Saga of the morning raga

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When the singer touches a high note, the music pierces through the crisp morning air with crystalline clarity. If the concert is an open-air one, in relatively sylvan surroundings, birds of all feathers might flock there to chirp in unison. The audience at such concerts is a motley bunch of connoisseurs and people on their way home from a vigorous morning walk. Bolstered by sturdy shots of coffee and tea, the spectators are in the epitome of wakefulness, and at times are prone to responding a tad too enthusiastically. Welcome to the world of the morning concerts.
In India, music has always been an all-consuming passion. Many a royal history fondly recounts the all-night concerts that lit up kingdoms. Some kings were a trifle too passionate; the legendary singer Alladiya Khan ran away from the court
of Amleta because the
king made him sing all day and night, till he lost his voice. Dusk-to-dawn concerts were a reality a decade ago.
However, they faltered under the onslaught of restrictions on the use of loudspeakers and decibel-level regulations. All-night concerts were then restricted to closed spaces like auditoriums, which lacked the accessibility of an open-air space.
Vocalist Ashwini Bhide-Deshpande explains the shift in trends. She says, “There was a time when morning concerts were not so frequent. Some concerts would start late in the evening and go on all night, ending with a morning raga. That is how the tradition of singing raga Bhairavi at the end of any such concert began. However, concerts that started in the mornings had limited scope. Also, most of them would be scheduled for Sunday mornings. This was in the nineties, when people would be glued to their TV sets on Sundays to watch Ramayana or Mahabharata.”
Currently, morning concerts have gradually emerged from a fast-paced urban scenario and the legal restrictions that reflected the changing cityscape, but their existence is a charmed one. As Shashi Vyas of Pancham Nishad puts it, much of Indian music is time-bound or nature-bound.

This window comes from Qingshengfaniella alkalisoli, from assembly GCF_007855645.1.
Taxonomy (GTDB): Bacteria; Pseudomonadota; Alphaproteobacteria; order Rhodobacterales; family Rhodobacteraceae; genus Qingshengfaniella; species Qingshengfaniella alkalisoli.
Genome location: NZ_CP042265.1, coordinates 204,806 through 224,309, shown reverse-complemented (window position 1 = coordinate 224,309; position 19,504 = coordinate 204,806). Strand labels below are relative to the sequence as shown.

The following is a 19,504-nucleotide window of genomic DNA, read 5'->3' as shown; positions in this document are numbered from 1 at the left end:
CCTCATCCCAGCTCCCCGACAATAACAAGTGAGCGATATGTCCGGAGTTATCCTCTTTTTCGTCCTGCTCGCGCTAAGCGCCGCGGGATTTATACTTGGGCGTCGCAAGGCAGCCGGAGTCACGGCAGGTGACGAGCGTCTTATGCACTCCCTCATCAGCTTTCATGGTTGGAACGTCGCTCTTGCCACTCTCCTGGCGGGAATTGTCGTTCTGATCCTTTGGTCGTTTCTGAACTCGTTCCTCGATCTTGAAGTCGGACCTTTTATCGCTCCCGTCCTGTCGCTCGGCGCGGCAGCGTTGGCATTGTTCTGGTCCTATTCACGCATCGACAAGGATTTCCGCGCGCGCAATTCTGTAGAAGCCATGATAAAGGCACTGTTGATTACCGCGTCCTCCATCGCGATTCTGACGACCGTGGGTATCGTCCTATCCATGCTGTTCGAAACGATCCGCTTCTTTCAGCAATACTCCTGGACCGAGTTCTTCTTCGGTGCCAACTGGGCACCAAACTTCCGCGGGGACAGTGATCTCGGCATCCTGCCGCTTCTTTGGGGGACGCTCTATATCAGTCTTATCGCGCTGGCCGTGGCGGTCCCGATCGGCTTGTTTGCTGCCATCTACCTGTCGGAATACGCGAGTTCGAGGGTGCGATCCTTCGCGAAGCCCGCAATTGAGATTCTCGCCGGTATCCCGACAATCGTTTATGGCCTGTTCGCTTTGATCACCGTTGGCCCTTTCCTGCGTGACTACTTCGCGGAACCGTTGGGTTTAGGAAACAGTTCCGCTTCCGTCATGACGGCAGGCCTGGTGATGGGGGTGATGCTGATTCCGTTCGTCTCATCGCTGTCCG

A morning concert showcases a selection of rare ragas that are not played or sung often. Also, it reinforces the rich Indian tradition of folk and devotional music, creating a space for them within the classical metaphor. Vyas remarks, “Every home has some kind of devotional music reserved for the mornings. Women of all communities are exposed to singing of some sort. There are songs for occasions like births, deaths and marriages. When Pancham Nishad started organising morning concerts in 2002, our motive was not only to showcase rare classical ragas, but also to allow for the performance of folk or devotional music set in classical ragas, or in some cases, music that has inspired classical ragas. India has an extremely versatile musical footprint; we need to preserve it
and ensure its continuity. Morning concerts are just another way of doing that.”
There are some who feel that only big names can make people wake up and mark their attendance at early morning musical meets. But Vyas hastens
to negate such
notions.
“The audience wants to listen to young artistes too. Some of our events like Pratahswar completely revolve around the youth. At the end of the day, it’s all about good music and age is not always a factor. When artistes like Rahul Deshpande or Jaiteerth Mevundi perform at our events, we have audiences of around a thousand people or more. Even a relatively unknown singer performs to an audience of approximately 350 people.”
The morning concert is another moment snatched from the subsuming embrace of the city. They offer a more introspective musical experience, setting themselves apart from “exhibitionist” evening concerts. Ashwini feels that morning concerts are conducive to better musical reception and more
active audience participation.
“Music is not completely a mode of entertainment. I expect my listeners to contribute in understanding the music. In the morning, the mind is fresh and more receptive. It is good for our kind of music. Just the act of dressing up and reaching the venue on time adds to the preparedness of body and mind and helps reception,” she signs off.

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